• Manage bug fixes
  • Make feature requests
  • Respond to security issues

To serve development teams effectively, the IDP must also include automated deployment workflows, pre-built templates and easy-to-use dashboards. Developers need to have visibility into how reliable, cost-efficient and secure their applications and services are so they can make improvements in each area as needed.

7. Governance

Kubernetes offers many configurations to enable widely diverse deployments, but for all organizations, it’s important to align to an agreed-upon set of best practices. Kubernetes governance is a set of policies, processes and procedures that are unique to each organization (though there is considerable overlap for many). In the IDP, governance enables the platform team to apply standardization to Kubernetes deployments that align with your organization’s business objectives. This increases compliance with relevant regulations and standards and reduces the demands on the platform team to assist with Kubernetes challenges.

Governance, also known as Kubernetes guardrails, enables platform teams to automate alignment to best practices, including resource allocation (for CPU requests and limits, memory requests and limits and storage), performance and availability, security and compliance and cost management.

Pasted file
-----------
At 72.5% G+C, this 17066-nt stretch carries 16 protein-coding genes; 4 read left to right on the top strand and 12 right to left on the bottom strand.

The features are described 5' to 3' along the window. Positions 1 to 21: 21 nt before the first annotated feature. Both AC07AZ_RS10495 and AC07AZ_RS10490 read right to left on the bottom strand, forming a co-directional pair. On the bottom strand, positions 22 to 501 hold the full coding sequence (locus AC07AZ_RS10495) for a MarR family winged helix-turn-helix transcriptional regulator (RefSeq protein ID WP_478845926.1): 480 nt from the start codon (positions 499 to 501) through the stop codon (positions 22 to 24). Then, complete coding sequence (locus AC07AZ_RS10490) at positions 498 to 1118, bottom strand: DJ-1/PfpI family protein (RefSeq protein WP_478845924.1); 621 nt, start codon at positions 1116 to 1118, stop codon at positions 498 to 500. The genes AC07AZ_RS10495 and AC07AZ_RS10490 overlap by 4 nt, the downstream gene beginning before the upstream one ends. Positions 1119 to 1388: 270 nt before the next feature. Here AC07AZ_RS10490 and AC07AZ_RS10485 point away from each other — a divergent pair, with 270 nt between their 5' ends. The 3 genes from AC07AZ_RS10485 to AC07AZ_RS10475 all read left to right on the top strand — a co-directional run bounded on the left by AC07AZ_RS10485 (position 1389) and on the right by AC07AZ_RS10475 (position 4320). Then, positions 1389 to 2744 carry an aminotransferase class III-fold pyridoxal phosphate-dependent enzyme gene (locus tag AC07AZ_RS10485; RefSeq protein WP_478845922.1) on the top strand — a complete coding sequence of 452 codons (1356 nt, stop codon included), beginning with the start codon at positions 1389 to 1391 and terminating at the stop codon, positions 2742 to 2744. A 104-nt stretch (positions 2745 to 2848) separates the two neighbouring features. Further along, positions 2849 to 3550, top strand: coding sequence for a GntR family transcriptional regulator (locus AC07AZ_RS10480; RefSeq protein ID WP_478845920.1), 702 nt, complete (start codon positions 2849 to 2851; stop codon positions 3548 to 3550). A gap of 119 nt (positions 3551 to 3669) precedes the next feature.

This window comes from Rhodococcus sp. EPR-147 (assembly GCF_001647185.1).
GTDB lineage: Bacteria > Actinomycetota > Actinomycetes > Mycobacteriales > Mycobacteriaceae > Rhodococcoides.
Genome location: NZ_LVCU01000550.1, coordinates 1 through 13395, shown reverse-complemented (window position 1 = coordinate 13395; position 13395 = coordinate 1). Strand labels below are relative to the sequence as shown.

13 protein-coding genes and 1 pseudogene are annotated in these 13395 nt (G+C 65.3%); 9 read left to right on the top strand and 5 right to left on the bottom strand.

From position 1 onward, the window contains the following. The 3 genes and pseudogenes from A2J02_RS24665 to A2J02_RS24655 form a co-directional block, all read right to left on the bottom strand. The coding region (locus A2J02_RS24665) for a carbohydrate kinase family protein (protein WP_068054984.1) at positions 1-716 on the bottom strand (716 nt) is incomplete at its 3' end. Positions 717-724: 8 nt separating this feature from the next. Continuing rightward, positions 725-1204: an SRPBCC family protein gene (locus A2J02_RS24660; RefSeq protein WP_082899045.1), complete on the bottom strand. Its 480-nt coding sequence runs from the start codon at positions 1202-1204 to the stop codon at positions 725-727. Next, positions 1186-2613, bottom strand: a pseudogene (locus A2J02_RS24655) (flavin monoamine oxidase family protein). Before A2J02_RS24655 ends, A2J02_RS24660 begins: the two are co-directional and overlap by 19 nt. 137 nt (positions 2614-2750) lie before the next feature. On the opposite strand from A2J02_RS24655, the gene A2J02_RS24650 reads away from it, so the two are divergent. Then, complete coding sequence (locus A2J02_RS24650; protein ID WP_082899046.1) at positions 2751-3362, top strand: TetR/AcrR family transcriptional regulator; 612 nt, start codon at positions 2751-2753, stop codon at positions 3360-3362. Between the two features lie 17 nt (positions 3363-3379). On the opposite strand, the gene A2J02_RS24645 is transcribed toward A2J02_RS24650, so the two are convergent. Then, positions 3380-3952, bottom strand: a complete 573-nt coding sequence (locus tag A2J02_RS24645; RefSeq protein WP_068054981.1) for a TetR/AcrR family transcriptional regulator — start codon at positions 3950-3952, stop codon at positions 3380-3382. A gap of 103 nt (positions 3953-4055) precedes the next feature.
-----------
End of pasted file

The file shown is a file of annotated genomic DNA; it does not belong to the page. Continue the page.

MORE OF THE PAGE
Build a Robust IDP

A successful internal developer platform for Kubernetes requires a solid foundation. Platform engineers must collaborate with developer teams to ensure that the platform is flexible enough to meet the needs of a diverse workforce as they design, implement, and maintain the platform. These seven components serve as a solid foundation for your IDP, providing you with a reliable, scalable, efficient and secure environment that sets your organization up for success in delivering applications and services in an increasingly cloud-native world.

Danielle Cook

Danielle Cook is the vice president of marketing at Fairwinds, a Kubernetes governance and security company. She can be reached at [email protected]